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Serial defaults, serial profits: Returns to sovereign lending in Habsburg Spain, 1566-1600

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  • Drelichman, Mauricio
  • Voth, Hans-Joachim

Abstract

Philip II of Spain accumulated debts equivalent to 60% of GDP. He also defaulted four times on his short-term loans, thus becoming the first serial defaulter in history. Contrary to a common view in the literature, we show that lending to the king was profitable even under worst-case scenario assumptions. Lenders maintained long-term relationships with the crown. Losses sustained during defaults were more than compensated by profits in normal times. Defaults were not catastrophic events. In effect, short-term lending acted as an insurance mechanism, allowing the king to reduce his payments in harsh times in exchange for paying a premium in tranquil periods.

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Bibliographic Info

Article provided by Elsevier in its journal Explorations in Economic History.

Volume (Year): 48 (2011)
Issue (Month): 1 (January)
Pages: 1-19

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Handle: RePEc:eee:exehis:v:48:y:2011:i:1:p:1-19

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Web page: http://www.elsevier.com/locate/inca/622830

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Keywords: Sovereign debt Serial default Rate of return Profitability Spain;

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References

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Citations

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Cited by:
  1. Luis Angeles, 2011. "Institutions, property rights, and economic development in historical perspective," Working Papers 2011_03, Business School - Economics, University of Glasgow.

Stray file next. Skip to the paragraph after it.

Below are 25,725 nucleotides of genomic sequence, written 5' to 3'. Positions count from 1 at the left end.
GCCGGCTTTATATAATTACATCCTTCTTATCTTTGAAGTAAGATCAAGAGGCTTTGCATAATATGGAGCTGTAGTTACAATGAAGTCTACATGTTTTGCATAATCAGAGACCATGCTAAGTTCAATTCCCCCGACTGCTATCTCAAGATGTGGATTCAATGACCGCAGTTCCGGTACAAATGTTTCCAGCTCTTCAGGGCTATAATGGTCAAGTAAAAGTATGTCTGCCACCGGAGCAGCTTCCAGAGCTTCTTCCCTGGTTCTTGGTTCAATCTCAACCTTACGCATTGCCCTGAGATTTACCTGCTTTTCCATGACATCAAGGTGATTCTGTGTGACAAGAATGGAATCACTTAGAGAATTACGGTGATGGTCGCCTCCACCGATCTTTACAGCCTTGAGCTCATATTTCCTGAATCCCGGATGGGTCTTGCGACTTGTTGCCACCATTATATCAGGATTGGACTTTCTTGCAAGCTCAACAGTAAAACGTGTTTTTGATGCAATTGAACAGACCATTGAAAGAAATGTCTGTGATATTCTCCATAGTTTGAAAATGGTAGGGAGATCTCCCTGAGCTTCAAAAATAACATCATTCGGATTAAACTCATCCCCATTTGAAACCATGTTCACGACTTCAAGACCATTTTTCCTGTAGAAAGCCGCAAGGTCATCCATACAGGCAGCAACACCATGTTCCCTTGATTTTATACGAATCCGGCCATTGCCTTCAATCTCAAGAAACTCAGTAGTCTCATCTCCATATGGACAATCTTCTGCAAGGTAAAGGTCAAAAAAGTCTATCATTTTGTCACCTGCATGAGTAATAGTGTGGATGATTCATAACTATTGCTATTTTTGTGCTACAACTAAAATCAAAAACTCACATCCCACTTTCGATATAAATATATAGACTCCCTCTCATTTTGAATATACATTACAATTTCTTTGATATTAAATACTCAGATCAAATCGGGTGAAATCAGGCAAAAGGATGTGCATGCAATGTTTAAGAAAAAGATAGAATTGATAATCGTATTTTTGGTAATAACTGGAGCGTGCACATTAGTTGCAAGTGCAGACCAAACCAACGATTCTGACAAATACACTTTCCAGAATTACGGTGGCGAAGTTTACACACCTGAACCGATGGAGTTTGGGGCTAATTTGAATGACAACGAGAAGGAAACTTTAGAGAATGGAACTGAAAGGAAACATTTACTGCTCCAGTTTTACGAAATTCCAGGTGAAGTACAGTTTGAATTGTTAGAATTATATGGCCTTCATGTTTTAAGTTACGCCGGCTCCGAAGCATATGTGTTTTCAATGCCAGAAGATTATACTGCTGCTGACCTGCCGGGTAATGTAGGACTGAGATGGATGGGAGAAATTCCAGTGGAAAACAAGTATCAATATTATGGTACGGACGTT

2. Mauricio Drelichman & Joachim Voth, 2007. "Lending to the borrower from hell: Debt and default in the age of Philip II, 1556-1598," Economics Working Papers 1164, Department of Economics and Business, Universitat Pompeu Fabra, revised Nov 2009.
  3. Kim Oosterlinck, 2013. "Sovereign debt defaults: insights from history," Oxford Review of Economic Policy, Oxford University Press, vol. 29(4), pages 697-714, WINTER.
  4. Irigoin, A & Grafe, R, 2012. "Bounded Leviathan: or why North & Weingast are only right on the right half," MPRA Paper 39722, University Library of Munich, Germany.
  5. Xavier De Scheemaekere & Kim Oosterlinck & Ariane Szafarz, 2012. "Addressing Economic Crises: The Reference-Class Problem," Working Papers CEB 12-024, ULB -- Universite Libre de Bruxelles.
  6. Johnson, Noel D. & Koyama, Mark, 2014. "Tax farming and the origins of state capacity in England and France," Explorations in Economic History, Elsevier, vol. 51(C), pages 1-20.
  7. David Chilosi, 2013. "Risky institutions: political regimes and the cost of public borrowing in early modern Italy," Economic History Working Papers 50815, London School of Economics and Political Science, Department of Economic History.
  8. Noel D., Johnson & Mark, Koyama, 2012. "Standardizing the fiscal state: cabal tax farming as an Intermediate Institution in early-modern England and France," MPRA Paper 40403, University Library of Munich, Germany.
  9. Mauricio Drelichman & Hans-Joachim Voth, 2013. "Contingent Sovereign Debt Contracts: The Historical Perspective," CESifo DICE Report, Ifo Institute for Economic Research at the University of Munich, vol. 11(3), pages 28-32, October.
  10. Maria Alejandra Irigoin & Regina Grafe, 2012. "Bounded Leviathan: or why North and Weingast are only right on the right half," Economic History Working Papers 44492, London School of Economics and Political Science, Department of Economic History.

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